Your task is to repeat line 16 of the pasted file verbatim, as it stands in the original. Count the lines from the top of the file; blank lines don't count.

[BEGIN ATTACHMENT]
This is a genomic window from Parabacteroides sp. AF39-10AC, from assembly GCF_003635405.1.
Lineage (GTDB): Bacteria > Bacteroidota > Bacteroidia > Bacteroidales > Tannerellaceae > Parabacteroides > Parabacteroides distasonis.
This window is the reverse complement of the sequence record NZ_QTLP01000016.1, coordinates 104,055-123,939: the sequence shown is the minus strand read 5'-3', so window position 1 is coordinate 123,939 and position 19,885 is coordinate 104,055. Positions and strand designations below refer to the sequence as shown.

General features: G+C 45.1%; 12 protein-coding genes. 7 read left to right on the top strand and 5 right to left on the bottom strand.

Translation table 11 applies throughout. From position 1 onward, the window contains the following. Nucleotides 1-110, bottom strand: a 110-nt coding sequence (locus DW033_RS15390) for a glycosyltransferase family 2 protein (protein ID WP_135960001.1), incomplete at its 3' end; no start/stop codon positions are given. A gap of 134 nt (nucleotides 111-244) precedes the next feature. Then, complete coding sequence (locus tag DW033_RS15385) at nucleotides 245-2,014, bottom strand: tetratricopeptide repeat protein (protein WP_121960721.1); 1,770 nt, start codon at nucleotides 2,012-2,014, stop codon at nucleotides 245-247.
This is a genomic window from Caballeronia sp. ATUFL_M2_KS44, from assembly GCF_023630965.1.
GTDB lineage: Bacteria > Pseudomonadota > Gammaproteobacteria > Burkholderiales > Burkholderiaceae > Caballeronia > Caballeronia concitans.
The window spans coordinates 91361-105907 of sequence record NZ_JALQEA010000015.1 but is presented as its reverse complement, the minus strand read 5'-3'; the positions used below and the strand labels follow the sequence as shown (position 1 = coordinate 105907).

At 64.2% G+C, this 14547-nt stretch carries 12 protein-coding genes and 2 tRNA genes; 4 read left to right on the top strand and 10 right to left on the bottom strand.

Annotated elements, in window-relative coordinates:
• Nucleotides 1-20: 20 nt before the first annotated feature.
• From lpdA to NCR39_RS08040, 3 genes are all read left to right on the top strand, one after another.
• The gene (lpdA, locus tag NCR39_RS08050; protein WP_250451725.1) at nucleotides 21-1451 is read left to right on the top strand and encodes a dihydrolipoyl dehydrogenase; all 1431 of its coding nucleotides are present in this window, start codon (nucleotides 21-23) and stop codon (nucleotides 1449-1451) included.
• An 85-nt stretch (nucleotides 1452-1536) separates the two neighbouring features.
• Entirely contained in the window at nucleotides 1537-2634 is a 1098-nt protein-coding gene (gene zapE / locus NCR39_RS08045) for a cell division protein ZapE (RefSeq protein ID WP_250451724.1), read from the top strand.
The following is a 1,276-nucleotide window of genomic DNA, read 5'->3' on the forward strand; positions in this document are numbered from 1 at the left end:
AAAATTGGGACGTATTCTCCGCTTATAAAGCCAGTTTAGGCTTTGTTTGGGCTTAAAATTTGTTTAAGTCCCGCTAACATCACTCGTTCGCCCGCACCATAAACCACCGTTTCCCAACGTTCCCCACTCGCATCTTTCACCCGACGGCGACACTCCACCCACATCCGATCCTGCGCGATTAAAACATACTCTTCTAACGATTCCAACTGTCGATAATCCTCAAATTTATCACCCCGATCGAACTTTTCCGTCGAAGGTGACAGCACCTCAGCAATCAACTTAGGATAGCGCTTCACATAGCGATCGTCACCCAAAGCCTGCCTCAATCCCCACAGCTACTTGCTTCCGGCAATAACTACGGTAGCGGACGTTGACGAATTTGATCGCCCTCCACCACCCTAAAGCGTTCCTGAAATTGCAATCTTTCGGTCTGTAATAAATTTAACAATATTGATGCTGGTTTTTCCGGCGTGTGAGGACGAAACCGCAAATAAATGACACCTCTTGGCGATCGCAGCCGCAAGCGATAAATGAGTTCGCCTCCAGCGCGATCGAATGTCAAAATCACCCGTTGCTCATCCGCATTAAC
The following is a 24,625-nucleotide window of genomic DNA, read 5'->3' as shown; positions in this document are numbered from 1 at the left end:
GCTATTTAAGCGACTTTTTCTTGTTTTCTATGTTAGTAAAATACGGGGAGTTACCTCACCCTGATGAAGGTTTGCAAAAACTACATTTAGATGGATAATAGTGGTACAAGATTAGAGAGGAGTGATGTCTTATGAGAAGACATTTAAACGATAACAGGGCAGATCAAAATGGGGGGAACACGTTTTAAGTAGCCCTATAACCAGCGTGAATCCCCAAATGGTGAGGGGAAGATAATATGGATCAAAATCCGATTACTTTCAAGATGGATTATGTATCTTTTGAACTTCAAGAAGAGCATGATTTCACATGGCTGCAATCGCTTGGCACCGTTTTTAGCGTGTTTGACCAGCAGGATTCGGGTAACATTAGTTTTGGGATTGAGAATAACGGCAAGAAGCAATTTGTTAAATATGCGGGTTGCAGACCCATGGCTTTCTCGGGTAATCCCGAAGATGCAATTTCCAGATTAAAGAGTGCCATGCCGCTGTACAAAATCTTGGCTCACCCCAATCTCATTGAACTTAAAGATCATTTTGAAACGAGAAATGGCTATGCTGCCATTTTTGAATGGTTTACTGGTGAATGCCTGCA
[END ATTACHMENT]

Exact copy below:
The following is a 1,276-nucleotide window of genomic DNA, read 5'->3' on the forward strand; positions in this document are numbered from 1 at the left end: